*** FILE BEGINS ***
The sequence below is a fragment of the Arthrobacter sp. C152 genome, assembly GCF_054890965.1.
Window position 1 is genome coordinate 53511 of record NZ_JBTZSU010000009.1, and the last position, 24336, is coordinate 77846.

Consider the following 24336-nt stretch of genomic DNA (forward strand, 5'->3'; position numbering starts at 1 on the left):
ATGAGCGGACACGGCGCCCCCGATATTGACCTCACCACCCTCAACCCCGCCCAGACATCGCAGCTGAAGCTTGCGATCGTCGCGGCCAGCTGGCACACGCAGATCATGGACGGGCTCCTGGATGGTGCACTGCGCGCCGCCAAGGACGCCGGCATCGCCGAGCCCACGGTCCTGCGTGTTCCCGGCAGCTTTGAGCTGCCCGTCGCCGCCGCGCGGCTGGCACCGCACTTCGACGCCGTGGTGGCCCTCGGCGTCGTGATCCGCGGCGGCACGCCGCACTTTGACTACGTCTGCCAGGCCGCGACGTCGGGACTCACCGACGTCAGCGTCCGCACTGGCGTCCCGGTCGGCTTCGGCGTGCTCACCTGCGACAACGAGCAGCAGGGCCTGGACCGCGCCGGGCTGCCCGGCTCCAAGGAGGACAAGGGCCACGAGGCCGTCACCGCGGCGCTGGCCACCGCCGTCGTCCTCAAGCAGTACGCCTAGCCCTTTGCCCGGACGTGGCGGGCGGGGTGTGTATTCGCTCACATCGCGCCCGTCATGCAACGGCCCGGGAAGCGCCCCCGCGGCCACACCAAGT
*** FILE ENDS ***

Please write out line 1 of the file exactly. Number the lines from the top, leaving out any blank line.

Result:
The sequence below is a fragment of the Arthrobacter sp. C152 genome, assembly GCF_054890965.1.